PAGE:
Allergen FocusTable 2. Occupation Related Allergens and Sample ReferencesOccupation Categories Specific AllergensGarlic Diallyl disulfide 42,44 Allicin 42 Allyl propyldisulfide 42Lettuce Compositae mix 42,45,46Ginger 42,46Food HandlersCinnamon 42,46Allspice 42,46Clove 42,46Tomato 46Carrot 46Perm compoundsGlyceryl monothioglycolateHairdressersHair dyes Ammonium persulfate 42,47 Paraphenylenediamine (PPD) 48Shampoo/Shower gel Cocamidopropyl betaine 49Metals Nickel sulfate 48Cosmetologists Nail Products (Meth)acrylate compounds 50 Bisphenol A 51CementChromate/chromiumCobalt 42,52Reactive DilutantsO-cresyl glycidyl etherCyclohexanedimethanolPhenyl glycidyl ether(CGE) 42,54 54 glycidul ether 54Construction &Manufacturing24 November 2011 | Skin & Aging | www.skinandaging.com1,6-hexanediol diglycidylether 54 Allyl glycidyl ether 54Epoxy resin 54,55Wood* Colophony 56 Pine extract 56 Spruce extract 56 Juniper extract 56Preservatives Isothiazolinones 42,56,57 Formaldehyde 56,57Metals Nickel 56,57 Cobalt 42,57Soldiers Oil-related compounds Gun oil 58 Hydraulic oil 58 Automotive lubricant 58 White spirit 58 Gasoline 58FarmersHospital EmployeesGardenersLaboratory TechniciansIndustrial WorkersCow dander 42,59Plants Frullanceae species 60 Composate 60 Magnoliaceae species 60 Lichens 60Plant derivativesEugenol 60 Oak moss 60 Atranorin 60 Turpentine 60 Colophony 60Wood tars 60 Sorbic acid 60Lactones Alantolactone 60 Iso-alantolactone 60 Helenin 60Rubber Accelerators Yiuram mix 61 Carba mix 61 Mercaptobenzothiazole 61Preservatives Thimerosal 61Metals Nickel sulphate 61Epoxy hardening agents Diaminodipheylmethane 61Compositae 62Chrysanthemums 62Marguerite daisies 62Lettuce 62Rubber additives Carba mix 63Solvents Pyradine derivatives 64Plastic and GluesEthylenediamine 65 Triethylenetetramine 65 Diethylenetriamine 65 Diaminodiphenylmethane 65 Melamine formaldehyde resin 65Phenol formaldehyde resin 65 Cresylglycidylether 65 Phenylglycidylether 65 N,N-dimethyl-p-toluidine 65Acrylate compounds 66Paint (UV-light curable) Epoxy diacrylate 66 3-acryloxypropoxy)2,2-bis[4-(2-hydroxyphenyl]-propane66Cobblers Contact adhesive (glue) Ethyl cyanoacrylate 67Dental composite resin Bisphenol A 66Periodontal dressings,impression materials,ColophonyDental workers cavity varnishes, cements,temporary filling materialsTriethylene glycol dimethacrylate(TEGDMA) 69Dental prostheses Cadmium chloride 69 Benzoyl peroxide 69 Methylmethacrylate 69Metalworkers Metalworking fluid Alkanolamineborates 70Paper processing workersCationic starch2,3-epoxypropyl trimethylammonium chloride(EPTMAC) 71SlimicideCl+Me-isothiazolinone(Kanthon-LX) 71Massage therapists/AromatherapistsEssential oilsOil of cinnamon 72 Oil of cloves (eugenol) 72 Ylang-ylang 73 Myrrh 73 Frankincense 73Chamomile 73 Cypress 73 Rosewood 73 Geranium 73 Vetiver 73Basil 73 Lavender 73 Marjoram 73 Sage 73 Eucalyptus 73Tea-tree 73 Lemon 73 Orange 73 Benzoin 73Perfumes Lemongrass oil 73 Neroli oil 73 Peppermint oil 73Fragrance mix 73Olive oil 74* The most common sensitizing woods are tropical hardwoods. 7520-24_SA11_AllergenFocus.indd 2411/1/11 10:44 AM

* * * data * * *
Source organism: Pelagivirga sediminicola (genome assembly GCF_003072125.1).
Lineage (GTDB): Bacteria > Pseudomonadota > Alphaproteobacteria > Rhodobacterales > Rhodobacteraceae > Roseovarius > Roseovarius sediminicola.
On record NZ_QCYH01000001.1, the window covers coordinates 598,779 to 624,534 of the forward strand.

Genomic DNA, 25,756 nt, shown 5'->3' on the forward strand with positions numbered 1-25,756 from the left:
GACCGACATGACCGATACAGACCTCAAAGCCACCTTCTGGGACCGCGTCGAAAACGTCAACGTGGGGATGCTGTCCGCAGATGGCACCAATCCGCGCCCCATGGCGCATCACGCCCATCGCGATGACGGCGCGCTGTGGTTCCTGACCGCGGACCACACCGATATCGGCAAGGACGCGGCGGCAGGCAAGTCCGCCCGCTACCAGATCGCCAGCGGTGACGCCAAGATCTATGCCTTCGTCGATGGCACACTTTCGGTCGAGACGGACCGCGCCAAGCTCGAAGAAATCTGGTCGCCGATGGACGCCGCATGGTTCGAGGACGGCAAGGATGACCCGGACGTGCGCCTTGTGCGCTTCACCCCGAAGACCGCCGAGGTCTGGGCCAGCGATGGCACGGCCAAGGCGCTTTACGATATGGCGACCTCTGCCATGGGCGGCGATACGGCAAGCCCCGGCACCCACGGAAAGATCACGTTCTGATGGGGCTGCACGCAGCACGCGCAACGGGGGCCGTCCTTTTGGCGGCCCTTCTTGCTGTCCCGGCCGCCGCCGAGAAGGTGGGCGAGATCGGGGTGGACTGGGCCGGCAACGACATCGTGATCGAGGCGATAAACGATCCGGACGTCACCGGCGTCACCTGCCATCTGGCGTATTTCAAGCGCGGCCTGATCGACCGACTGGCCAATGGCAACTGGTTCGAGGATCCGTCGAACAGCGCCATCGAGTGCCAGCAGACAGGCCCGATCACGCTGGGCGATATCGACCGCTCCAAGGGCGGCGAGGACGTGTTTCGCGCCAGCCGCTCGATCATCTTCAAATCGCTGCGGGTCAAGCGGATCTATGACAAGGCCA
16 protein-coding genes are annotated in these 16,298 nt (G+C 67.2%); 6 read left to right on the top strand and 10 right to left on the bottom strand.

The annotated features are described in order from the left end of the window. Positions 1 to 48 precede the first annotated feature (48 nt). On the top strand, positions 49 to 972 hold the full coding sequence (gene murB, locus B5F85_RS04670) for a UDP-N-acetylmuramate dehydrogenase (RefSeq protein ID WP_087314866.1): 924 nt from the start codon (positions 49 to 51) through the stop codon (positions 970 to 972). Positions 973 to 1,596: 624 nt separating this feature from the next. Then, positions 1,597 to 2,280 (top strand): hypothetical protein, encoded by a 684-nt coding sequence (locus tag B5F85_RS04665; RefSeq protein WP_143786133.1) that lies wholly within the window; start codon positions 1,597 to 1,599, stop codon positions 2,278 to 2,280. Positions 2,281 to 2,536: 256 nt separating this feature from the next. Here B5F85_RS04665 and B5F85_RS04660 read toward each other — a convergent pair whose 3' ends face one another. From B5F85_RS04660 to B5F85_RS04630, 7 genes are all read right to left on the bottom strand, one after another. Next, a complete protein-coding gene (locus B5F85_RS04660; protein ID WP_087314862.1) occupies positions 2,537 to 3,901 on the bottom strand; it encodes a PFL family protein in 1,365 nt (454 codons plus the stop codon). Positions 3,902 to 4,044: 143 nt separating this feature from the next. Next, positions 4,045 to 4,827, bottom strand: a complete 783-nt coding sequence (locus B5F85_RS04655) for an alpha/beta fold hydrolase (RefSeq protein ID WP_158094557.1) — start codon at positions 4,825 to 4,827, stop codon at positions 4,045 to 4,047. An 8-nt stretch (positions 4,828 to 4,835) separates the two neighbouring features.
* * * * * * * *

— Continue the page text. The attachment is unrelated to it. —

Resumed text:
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Sánchez-Pérez J, García-Díez A. Occupational allergic contactdermatitis from eugenol, oil of cinnamon and oil of clovesin a physiotherapist. Contact Dermatitis. 1999;41(6):346-347.73. Selvaag E, Holm JO, Thune P. Allergic contact dermatitisin an aroma therapist with multiple sensitizations to essentialoils. Contact Dermatitis. 1995;33(5):354-355.74. Isaksson M, Bruze M. Occupational allergic contactdermatitis from olive oil in a masseur. J Am Acad Dermatol.1999;41(2 Pt 2):312-315.75. Scheman AJ, Xu Y, Osborne A. Allergic contact dermatitis toFraxinus americanus and Macherium acutifolium. Am J Contact Dermat.1999;10(4):233-235.76. Bendewald MJ, Farmer SA, Davis MD. Patch testing withnatural rubber latex: the Mayo Clinic experience. Dermatitis.2010;21(6):311-316.77. Johnson RC, Elston DM. Wrist dermatitis: contact allergyto neoprene in a keyboard wrist rest. Am J Contact Dermat.1997;8(3):172-174.78. allergEAZE Allergens. allergEAZE. [1 screen] 2011. Availableat: http://www.allergeaze.com/allergens.aspx?ID=Series. Accessedon March 28, 2011.79. Nijhawan RI, Jacob SE. Patch testing: the whole in additionto the sum of its parts is greatest. Dermatitis. 2009;20(1):58-59.80. ACDS CAMP. American Contact Dermatitis Society.2011. Available at: http://www.contactderm.org/i4a/pages/index.cfm?pageid=3489. Accessed March 24, 2011.81. CARD: Contact Allergen Replacement Database. 2011.Available at: http://www.preventice.com/card/. Accessed onMarch 24, 2011.82. Gutman AB, Kligman AM, Sciacca J, James WD. Soakand smear: a standard technique revisited. Arch Dermatol.2005;141(12):1556-1559.83. Warshaw EM. Therapeutic options for chronic hand dermatitis.Dermatol Ther. 2004;17(3):240-250.Section Editor:Sharon E. Jacob, MDDr. Jacob, the SectionEditor of Allergen Focus,directs the contact dermatitisclinic at Rady Children’sHospital – Universityof California in SanDiego, CA. She is alsoAssociate Clinical Professorof Pediatrics and MedicineWOS (Dermatology) at the Universityof California, San Diego.Disclosure: Dr. Jacob is the principal investigatorfor Smartchoice USA PREA-2 trial.November 2011 | Skin & Aging | www.skinandaging.com 2520-24_SA11_AllergenFocus.indd 2511/1/11 10:44 AM